Book Review: The Architecture of Trees

Authors: Cesare Leonardi & Franca Stagi (Princeton Architectural Press, 2019) 

 

In Italy, most architects know this book and have drawn on the contents in its pages first during their university studies and later as professionals. The tree drawings appear in countless proposals and plan drawings, and today they have become part of the vector graphics of major computer design tools.

Our goal is to spread the word about this admirable work – a product of ingenuity, craft, a thirst for knowledge, and critical thought. Today, more than thirty-five years after that first edition, those values stand shoulder to shoulder to defend the dignity of trees and their right to exist autonomously in an appropriate setting, as well as offering a response to their use in architecture for purely aesthetic reasons.

− From the book’s Introduction

 

With accolades and praise from such diverse voices as the Council on Botanical and Horticultural Libraries, Popular Science, and the Wall Street Journal, this new six-and-a-half pound tome is a wonder to behold, and a magnificent reference for architects and landscape architects alike. Much as Gray’s Anatomy is to the medical world, this atlas of all things filled with chlorophyll contains over two hundred tree specimens, represented in 550 hand drawn ink plates, remarkably with deciduous trees represented twice to depict them with and without their foliage.

A labour of love for the book’s authors, Cesare Leonardi and Franca Stagi opened their design firm together in Modena in 1963, spending the first part of their career designing furniture, including the now famous Dondolo and Nastro chairs. In the 70’s and 80’s, they turned to architecture and landscape design, in the process beginning their lifelong passion of drawing the trees in the book, traveling throughout Europe and later Central America to photograph the trees upon which the drawings were based.

With interns in their offices joining in on the enterprise over the years, by 1982 the firm had produced enough material to launch an exhibition of the plates in Emilio Reggio and Modena, all painstakingly drawn in ink at 1:100 scale. As the catalogue for that initial showing, until now the only edition was known as L’Architettura degli Alberi, with this new edition making it available for the first time in English. Also in this updated edition are several new essays on Leonardi and Stagi’s marvelous achievement, including commentary on the impact their work has had on landscape designers and architects the world over for the past three-and-a-half decades.

Also reproduced here, as it was in the original edition, is a bookmark which doubles as a 1:100 scale ruler, a reminder that the book is not just an encyclopedia, but is as well a reference tool for the designer in the field. Along with giving such details as each tree’s height and trunk diameter, there is also a section devoted to a given tree’s changing leaf colour, along with the shading of its tree canopy at a particular time of year. New since the first edition, the book features CAD reproductions of what were originally hand drawn shadow studies, careful observations by the book’s authors of the interplay of shadows between trees as they are grown in proximity to each other.

Perhaps the most wonderful achievement of the book is how its size has been determined by the size of the largest trees in the book, i.e. the sequoias. Drawn at 1:100, the trees featured in the book scale to 110’ tall (though giant versions have been known to grow closer to 300’), nicely fitting in the oversized books dimension of 15” x 10”, and occurring roughly in the centre of the book to allow other coniferous, deciduous, and cacti to ascend and descend on each side of these mighty giants.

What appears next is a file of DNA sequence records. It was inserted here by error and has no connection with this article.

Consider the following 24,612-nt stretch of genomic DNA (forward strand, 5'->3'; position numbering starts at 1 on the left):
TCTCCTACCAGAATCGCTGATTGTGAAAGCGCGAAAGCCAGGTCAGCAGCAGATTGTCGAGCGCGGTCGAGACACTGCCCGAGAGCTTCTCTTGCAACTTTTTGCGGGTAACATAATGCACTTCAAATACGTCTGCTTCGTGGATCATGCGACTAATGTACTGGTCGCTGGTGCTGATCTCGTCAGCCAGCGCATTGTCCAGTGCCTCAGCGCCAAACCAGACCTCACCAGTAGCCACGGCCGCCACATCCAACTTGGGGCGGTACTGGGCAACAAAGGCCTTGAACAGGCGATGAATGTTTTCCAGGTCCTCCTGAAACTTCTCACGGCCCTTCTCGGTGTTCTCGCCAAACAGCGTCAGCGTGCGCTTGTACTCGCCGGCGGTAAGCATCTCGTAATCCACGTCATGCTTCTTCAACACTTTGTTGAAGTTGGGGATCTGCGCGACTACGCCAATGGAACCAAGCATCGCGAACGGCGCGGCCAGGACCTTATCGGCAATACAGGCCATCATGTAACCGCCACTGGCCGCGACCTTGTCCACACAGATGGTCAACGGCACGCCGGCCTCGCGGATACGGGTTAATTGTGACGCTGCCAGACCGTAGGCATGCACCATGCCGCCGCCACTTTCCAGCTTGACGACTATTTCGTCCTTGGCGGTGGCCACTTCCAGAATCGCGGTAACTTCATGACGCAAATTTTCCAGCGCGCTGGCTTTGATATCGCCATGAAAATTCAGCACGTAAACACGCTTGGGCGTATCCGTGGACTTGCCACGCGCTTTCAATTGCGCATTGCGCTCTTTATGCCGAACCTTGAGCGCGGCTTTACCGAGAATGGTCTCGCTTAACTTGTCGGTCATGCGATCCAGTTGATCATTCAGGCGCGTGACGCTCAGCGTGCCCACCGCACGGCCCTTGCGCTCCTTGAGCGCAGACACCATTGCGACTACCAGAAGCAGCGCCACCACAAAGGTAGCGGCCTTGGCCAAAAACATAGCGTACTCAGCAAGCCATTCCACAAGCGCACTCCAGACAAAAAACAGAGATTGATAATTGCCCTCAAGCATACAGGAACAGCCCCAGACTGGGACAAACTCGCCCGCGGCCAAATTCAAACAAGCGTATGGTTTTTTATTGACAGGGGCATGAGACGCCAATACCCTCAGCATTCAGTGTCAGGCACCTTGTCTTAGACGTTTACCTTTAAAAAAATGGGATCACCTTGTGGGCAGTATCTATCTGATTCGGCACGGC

New essays by the book’s editors are here featured alongside the original exhibition’s companion essay by Stagi herself, entitled The City, Green Space, and the Architecture of Trees, in which she reminds the reader of the importance of the careful placement of a tree in an architectural plan, pointing out how it is the particular tree that ultimately decides where it will flourish and where it will not.

Translated into English, the Italian architect’s description of the green spaces in our cities reads as sheer poetry:

“In the empty spaces in between, the places that have been left without buildings, we can admire our own absence. In these rare areas that have not been made into construction sites, in these scraps of land that are often derelict, these surviving fields, we can hear other sounds, smell other odors and fragrances, observe other shapes. We can measure the passage of time and perceive the shifting light. These are spaces where footsteps fall softly on grass and land damp from rain. These are places where the colours of the land and the seasons can still be viewed, and where the wind blows over fields and through the air without meeting obstacles. In these places, the light of fireflies and the rustling of leaves wait to be discovered, and the path of the sun is traced by trees that stand on the grass like sundials.”

In total, the book illustrates an astonishing 212 tree species (and 24 varieties) that belong to 128 genera and 53 families, with each exquisite black and white illustration a considerate study of our natural world, making it an indispensable design tool for architects and landscape architects, botanists and arbourists alike. A wonder to behold, this new edition is a reference book you are sure to return to again and again.

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For more information on The Architecture of Trees, go to the Princeton Architectural Press website.

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Sean Ruthen is a Metro Vancouver-based architect and the current RAIC regional director for BC and Yukon.

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